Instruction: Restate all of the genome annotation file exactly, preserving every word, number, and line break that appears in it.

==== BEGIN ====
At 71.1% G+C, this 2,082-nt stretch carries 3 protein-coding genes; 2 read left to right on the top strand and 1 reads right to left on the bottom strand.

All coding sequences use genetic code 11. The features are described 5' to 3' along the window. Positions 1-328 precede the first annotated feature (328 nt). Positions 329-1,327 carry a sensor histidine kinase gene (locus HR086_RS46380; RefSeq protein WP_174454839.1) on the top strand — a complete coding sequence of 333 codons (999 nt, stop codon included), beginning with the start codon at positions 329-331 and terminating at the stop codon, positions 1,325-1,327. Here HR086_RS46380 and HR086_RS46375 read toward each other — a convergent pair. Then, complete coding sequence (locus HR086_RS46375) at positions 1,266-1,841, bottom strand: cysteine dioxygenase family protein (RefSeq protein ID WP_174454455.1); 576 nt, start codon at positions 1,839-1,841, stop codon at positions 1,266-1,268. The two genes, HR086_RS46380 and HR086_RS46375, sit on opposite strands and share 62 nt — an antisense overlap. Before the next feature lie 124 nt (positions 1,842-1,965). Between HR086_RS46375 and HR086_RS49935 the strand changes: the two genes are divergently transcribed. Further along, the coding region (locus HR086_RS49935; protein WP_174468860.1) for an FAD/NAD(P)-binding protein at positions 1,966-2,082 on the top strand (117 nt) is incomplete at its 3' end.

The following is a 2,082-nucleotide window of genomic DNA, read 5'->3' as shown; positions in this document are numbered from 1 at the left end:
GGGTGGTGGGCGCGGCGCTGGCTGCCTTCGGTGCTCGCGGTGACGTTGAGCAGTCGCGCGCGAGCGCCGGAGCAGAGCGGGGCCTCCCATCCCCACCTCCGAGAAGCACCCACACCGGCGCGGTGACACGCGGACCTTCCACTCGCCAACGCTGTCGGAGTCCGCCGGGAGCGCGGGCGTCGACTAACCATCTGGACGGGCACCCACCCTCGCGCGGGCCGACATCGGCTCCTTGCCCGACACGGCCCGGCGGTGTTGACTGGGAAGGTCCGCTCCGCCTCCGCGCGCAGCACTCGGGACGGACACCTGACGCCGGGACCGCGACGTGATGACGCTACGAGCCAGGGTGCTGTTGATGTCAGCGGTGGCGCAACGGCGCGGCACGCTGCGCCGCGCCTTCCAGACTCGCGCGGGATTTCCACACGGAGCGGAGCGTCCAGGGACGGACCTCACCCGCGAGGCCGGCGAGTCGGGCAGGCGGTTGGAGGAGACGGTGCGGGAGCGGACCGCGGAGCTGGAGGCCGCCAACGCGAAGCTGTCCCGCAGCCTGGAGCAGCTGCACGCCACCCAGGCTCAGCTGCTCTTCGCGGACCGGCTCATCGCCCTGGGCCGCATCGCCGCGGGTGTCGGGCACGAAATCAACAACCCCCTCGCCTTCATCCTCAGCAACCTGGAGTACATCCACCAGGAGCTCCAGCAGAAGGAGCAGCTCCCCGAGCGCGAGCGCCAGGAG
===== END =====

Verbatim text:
At 71.1% G+C, this 2,082-nt stretch carries 3 protein-coding genes; 2 read left to right on the top strand and 1 reads right to left on the bottom strand.

All coding sequences use genetic code 11. The features are described 5' to 3' along the window. Positions 1-328 precede the first annotated feature (328 nt). Positions 329-1,327 carry a sensor histidine kinase gene (locus HR086_RS46380; RefSeq protein WP_174454839.1) on the top strand — a complete coding sequence of 333 codons (999 nt, stop codon included), beginning with the start codon at positions 329-331 and terminating at the stop codon, positions 1,325-1,327. Here HR086_RS46380 and HR086_RS46375 read toward each other — a convergent pair. Then, complete coding sequence (locus HR086_RS46375) at positions 1,266-1,841, bottom strand: cysteine dioxygenase family protein (RefSeq protein ID WP_174454455.1); 576 nt, start codon at positions 1,839-1,841, stop codon at positions 1,266-1,268. The two genes, HR086_RS46380 and HR086_RS46375, sit on opposite strands and share 62 nt — an antisense overlap. Before the next feature lie 124 nt (positions 1,842-1,965). Between HR086_RS46375 and HR086_RS49935 the strand changes: the two genes are divergently transcribed. Further along, the coding region (locus HR086_RS49935; protein WP_174468860.1) for an FAD/NAD(P)-binding protein at positions 1,966-2,082 on the top strand (117 nt) is incomplete at its 3' end.

The following is a 2,082-nucleotide window of genomic DNA, read 5'->3' as shown; positions in this document are numbered from 1 at the left end:
GGGTGGTGGGCGCGGCGCTGGCTGCCTTCGGTGCTCGCGGTGACGTTGAGCAGTCGCGCGCGAGCGCCGGAGCAGAGCGGGGCCTCCCATCCCCACCTCCGAGAAGCACCCACACCGGCGCGGTGACACGCGGACCTTCCACTCGCCAACGCTGTCGGAGTCCGCCGGGAGCGCGGGCGTCGACTAACCATCTGGACGGGCACCCACCCTCGCGCGGGCCGACATCGGCTCCTTGCCCGACACGGCCCGGCGGTGTTGACTGGGAAGGTCCGCTCCGCCTCCGCGCGCAGCACTCGGGACGGACACCTGACGCCGGGACCGCGACGTGATGACGCTACGAGCCAGGGTGCTGTTGATGTCAGCGGTGGCGCAACGGCGCGGCACGCTGCGCCGCGCCTTCCAGACTCGCGCGGGATTTCCACACGGAGCGGAGCGTCCAGGGACGGACCTCACCCGCGAGGCCGGCGAGTCGGGCAGGCGGTTGGAGGAGACGGTGCGGGAGCGGACCGCGGAGCTGGAGGCCGCCAACGCGAAGCTGTCCCGCAGCCTGGAGCAGCTGCACGCCACCCAGGCTCAGCTGCTCTTCGCGGACCGGCTCATCGCCCTGGGCCGCATCGCCGCGGGTGTCGGGCACGAAATCAACAACCCCCTCGCCTTCATCCTCAGCAACCTGGAGTACATCCACCAGGAGCTCCAGCAGAAGGAGCAGCTCCCCGAGCGCGAGCGCCAGGAG